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[whitespace] Blackstar Shines Bright

Underground rappers steal the show from a galaxy of pop and hip-hop stars at the Civic for anti-Prop. 21 rally

By David Espinoza

PERHAPS THE INTERTWINING of music and activism so characteristic of the '60s began this same way. College- and high school-aged people working together to protest assaults on their rights through music, dance, and art; musicians whom most of the older generation never heard of or cared to comprehend donating their talents to benefit shows that receive scant attention from mainstream media but sell out regardless. That was the scene March 3 at the Santa Cruz Civic Auditorium where thousands came out to support the campaign to defeat Proposition 21, as well as see the bands that represent the voice of this next generation of activists.

Despite the impressive lineup of artists, which included underground hip-hop messiahs Mos Def and Talib Kweli, soul/funk/jazz diva Me'Shell Ndegéocello, and Santa Cruz's favorite L.A. homeboys, Ozomatli, the "Schools Not Jails" benefit was clearly more than just a musical event. It was the culmination of a week's worth of teach-ins and rallies against Proposition 21 with student organizers speaking in between the bands' sets, leading chants such as, "The youth are organizing today! Win or lose, still we rise!"--a fitting statement for a most momentous occasion. For those who didn't fathom the message, it meant that even if the so-called anti-youth initiative passes (which, at this writing, polls suggest it will) the efforts of the concert organizers, audience, and performers would not be in vain. This is only the beginning of a larger movement.

Add another point for Santa Cruz. Of all the places where an event like this could have happened (granted, Oakland did have a number of smaller benefits), it happened here--a town not exactly known for its hip-hop scene. On the other hand, Santa Cruz is known for its cultural and social radicalism, which is probably what helped draw Mos Def and Talib Kweli of Blackstar all the way from New York to play here for free--their only West Coast appearance.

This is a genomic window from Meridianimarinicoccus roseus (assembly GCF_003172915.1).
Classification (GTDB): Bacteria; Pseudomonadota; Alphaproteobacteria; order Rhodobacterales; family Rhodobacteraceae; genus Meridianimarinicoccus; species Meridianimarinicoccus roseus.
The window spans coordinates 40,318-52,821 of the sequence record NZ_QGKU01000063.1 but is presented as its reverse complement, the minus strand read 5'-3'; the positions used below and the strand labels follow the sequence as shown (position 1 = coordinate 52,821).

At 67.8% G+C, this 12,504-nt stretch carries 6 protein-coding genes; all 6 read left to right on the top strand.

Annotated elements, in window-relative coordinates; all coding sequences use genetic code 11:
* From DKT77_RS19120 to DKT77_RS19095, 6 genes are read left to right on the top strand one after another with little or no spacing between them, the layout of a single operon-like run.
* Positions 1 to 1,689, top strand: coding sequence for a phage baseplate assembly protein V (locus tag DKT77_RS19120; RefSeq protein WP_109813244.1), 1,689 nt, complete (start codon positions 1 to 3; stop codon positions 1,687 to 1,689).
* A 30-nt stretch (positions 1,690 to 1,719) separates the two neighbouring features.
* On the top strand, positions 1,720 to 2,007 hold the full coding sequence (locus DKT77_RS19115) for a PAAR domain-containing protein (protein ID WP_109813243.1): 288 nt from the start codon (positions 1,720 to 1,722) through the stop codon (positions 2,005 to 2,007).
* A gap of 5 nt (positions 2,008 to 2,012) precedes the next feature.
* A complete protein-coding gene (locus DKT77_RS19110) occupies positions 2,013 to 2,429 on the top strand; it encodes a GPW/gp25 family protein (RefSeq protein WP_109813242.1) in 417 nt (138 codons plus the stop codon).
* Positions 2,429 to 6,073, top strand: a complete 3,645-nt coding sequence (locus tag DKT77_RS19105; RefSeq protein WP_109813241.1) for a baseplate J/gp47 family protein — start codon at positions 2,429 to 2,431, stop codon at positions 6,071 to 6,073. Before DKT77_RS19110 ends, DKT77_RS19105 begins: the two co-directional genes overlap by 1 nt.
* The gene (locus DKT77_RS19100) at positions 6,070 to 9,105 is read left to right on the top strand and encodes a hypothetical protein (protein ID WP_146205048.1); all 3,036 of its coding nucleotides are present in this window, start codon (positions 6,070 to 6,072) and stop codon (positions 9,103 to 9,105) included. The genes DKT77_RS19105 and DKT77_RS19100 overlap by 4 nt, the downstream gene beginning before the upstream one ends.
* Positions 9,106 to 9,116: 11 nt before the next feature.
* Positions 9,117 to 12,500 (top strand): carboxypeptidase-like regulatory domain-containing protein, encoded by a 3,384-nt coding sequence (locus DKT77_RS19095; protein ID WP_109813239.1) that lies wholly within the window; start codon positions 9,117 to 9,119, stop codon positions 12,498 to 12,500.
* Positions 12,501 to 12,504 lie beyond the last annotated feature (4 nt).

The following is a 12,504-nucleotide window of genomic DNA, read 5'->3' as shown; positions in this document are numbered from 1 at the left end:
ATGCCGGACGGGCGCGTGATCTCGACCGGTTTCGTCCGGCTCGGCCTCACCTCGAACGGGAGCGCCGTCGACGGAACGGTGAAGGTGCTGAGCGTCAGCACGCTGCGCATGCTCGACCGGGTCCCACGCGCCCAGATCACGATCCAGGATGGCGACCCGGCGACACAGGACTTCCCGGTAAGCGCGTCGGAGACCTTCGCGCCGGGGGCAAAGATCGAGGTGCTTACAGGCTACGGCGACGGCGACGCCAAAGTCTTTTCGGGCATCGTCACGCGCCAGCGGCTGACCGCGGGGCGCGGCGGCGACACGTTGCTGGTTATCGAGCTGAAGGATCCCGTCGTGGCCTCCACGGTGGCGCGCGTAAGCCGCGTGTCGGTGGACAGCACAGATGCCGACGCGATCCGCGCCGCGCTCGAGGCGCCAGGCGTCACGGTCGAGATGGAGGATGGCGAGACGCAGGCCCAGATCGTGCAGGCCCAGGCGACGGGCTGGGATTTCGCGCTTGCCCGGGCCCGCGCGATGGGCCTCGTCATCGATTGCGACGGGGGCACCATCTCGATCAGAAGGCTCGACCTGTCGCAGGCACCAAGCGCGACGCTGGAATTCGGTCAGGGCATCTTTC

With only a single turntablist on stage and no big banners or spectacular lighting, Def and Kweli worked the audience confidently, strutting about and getting everyone to sing along to their un-hits, like "Definition" and "K.O.S. Determination." Mos Def is an artist that brings to mind a hip-hop version of Bob Marley. From the points where he closed his eyes, tossed his head back and yodeled, to the genuine smile as he dropped insightful lyrics on the status of hip-hop, Def's got a message that is both thoughtful and inspiring.

This is not to say Def doesn't get in your face. He just does it with a sense of humor. On one of his more recent songs, Def sings, "Elvis Presely ain't got no soul, Bo Diddley is rock & roll," and goes on to slam dunk Limp Bizkit and Korn for co-opting rap. The track eventually spirals into a hardcore punk tune (all done on turntables mind you) with Def snarling like he was one of the Sex Pistols.

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From the March 8-15, 2000 issue of Metro Santa Cruz.

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